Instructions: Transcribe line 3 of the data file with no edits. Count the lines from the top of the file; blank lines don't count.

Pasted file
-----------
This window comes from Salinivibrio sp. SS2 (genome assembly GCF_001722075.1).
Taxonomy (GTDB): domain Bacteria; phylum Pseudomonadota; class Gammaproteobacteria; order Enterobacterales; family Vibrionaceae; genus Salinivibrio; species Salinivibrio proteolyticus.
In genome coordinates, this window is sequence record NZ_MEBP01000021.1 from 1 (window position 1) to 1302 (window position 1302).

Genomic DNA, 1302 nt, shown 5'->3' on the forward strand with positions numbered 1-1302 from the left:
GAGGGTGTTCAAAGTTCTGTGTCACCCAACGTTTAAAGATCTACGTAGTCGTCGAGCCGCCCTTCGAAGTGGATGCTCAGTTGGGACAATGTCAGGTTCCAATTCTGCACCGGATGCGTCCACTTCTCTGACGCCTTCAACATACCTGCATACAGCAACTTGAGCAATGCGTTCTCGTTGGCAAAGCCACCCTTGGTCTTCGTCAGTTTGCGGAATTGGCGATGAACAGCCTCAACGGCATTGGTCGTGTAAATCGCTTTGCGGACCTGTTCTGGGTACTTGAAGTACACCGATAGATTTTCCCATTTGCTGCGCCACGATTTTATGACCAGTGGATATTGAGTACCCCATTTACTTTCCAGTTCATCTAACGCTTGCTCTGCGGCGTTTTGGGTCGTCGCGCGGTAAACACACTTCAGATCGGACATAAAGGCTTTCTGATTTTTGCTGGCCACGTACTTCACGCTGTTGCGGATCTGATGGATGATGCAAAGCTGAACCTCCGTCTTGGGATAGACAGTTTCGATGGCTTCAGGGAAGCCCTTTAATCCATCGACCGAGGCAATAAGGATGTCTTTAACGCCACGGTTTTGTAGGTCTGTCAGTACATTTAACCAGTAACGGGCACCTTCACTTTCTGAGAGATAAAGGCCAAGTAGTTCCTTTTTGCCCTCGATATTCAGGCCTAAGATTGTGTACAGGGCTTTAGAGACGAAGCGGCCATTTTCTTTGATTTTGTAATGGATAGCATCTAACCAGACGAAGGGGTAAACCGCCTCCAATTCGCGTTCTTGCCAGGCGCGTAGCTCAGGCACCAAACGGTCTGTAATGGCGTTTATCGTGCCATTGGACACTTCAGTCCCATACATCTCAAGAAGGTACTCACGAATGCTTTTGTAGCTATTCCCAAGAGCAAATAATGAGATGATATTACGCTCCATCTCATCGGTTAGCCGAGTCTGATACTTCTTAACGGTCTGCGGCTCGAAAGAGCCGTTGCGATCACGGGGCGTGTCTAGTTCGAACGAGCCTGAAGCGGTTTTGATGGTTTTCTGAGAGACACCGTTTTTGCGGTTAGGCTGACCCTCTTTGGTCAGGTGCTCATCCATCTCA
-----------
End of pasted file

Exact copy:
In genome coordinates, this window is sequence record NZ_MEBP01000021.1 from 1 (window position 1) to 1302 (window position 1302).